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A Brush of Violence

average rating is 4 out of 5


Jason Knight


Posted on:

Mar 18, 2023

Film Reviews
A Brush of Violence
Directed by:
Daniel Lawrence Wilson
Written by:
Daniel Lawrence Wilson
Mia Krystyna, Yavor Vesselinov, Sausan Machari, Garland Scott

A photographer is assigned to work with an eccentric painter, leading to fateful consequences.


Akila (Krystyna) is a professional photographer and her boss (Scott) informs her that a well-known but unconventional painter named Vio (Vesselinov) has requested that she goes to his property and take pictures of him. Vio has not had people at his home for years so this opportunity is quite unique. Akila drives to Vio's large mansion and proceeds to take pictures of him. As they talk and she becomes more familiar with the way he views the world, things turn dramatic and life-changing.


This short utilises a strange and isolated artist as the main tool in order to tell a dramatic story that also moves towards thriller territory. A large portion of the narrative takes place inside Vio's mansion, with Akila taking pictures of him and having dinner with him. During her time with him, he explains his art to her, which stands out due to its violent subject matter and how he was influenced by the bad things that take place in the world. Later, the two of them go to Vio's studio that is filled with headless mannequins and it is there where both their lives change forever. The screenplay also explores how Akila was affected by her encounter with Vio.


Krystyna's character is a young woman with plenty of tattoos and is a talented photographer who uses an old-fashioned camera for her work. She comes across as an expert in her field and looks like a dynamic person, wearing black clothing, driving a black car and even carrying a black carryall bag. The arrival of Vio is what changes the atmosphere, making it dramatic and sinister. Vio is a painter who has hidden himself from the world, living in a mansion with his assistant Vaasefa (Machari) and he expresses himself in disturbing ways through his art as he has obviously been affected by the world's atrocities. He comes across as intelligent, yet also damaged and dangerous, particularly when he points a stylised pistol at Akila and later at his temple.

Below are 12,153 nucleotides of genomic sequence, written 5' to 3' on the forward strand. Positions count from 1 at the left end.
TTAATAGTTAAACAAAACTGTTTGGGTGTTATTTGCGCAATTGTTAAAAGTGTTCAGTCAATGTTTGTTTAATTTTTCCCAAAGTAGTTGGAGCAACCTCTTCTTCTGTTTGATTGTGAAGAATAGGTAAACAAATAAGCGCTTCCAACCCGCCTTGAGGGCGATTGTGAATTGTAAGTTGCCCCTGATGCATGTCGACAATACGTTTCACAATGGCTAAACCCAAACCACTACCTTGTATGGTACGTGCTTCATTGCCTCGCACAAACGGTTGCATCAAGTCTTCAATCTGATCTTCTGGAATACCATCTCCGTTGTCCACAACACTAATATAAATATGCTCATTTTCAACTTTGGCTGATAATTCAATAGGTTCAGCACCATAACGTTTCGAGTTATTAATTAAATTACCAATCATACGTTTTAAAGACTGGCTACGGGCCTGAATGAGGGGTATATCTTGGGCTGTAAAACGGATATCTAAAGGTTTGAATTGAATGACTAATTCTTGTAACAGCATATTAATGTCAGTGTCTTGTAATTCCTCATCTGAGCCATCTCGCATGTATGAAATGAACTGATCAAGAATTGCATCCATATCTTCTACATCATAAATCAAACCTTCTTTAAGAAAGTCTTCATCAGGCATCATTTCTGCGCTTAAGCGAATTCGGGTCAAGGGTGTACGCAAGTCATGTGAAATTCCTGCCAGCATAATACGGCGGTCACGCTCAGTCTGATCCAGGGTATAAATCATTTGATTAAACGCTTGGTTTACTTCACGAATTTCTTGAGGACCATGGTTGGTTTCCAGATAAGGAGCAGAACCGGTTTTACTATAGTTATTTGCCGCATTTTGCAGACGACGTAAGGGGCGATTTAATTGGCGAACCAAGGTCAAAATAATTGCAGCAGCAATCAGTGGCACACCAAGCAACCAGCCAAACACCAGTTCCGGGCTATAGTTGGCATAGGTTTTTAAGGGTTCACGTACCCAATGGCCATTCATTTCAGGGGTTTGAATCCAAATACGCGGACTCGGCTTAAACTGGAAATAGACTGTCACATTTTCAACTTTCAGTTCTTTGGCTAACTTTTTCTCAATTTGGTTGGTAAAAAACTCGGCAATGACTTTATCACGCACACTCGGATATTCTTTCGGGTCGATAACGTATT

Huge commendations go to Darren Streibig for the wonderful cinematography and Lexi Hiland and Wilson are rather creative with the editing, especially during a montage that contains fast cutting and superimposition.


Praise also goes to Joseph Holiday and Snakes Of Russia for the dymamic, dramatic and sinister score.


This film is a story about a meeting between two artists and the impact it has on one of them (in this case Akila) and it focuses mostly on Vio's perspective about life and the world and it is him who affects the plot the most. It is also a commentary on mental health and on painting and photography as forms of art and the strong screenplay and interesting characters make this an intriguing viewing.

About the Film Critic
Jason Knight
Jason Knight
Short Film
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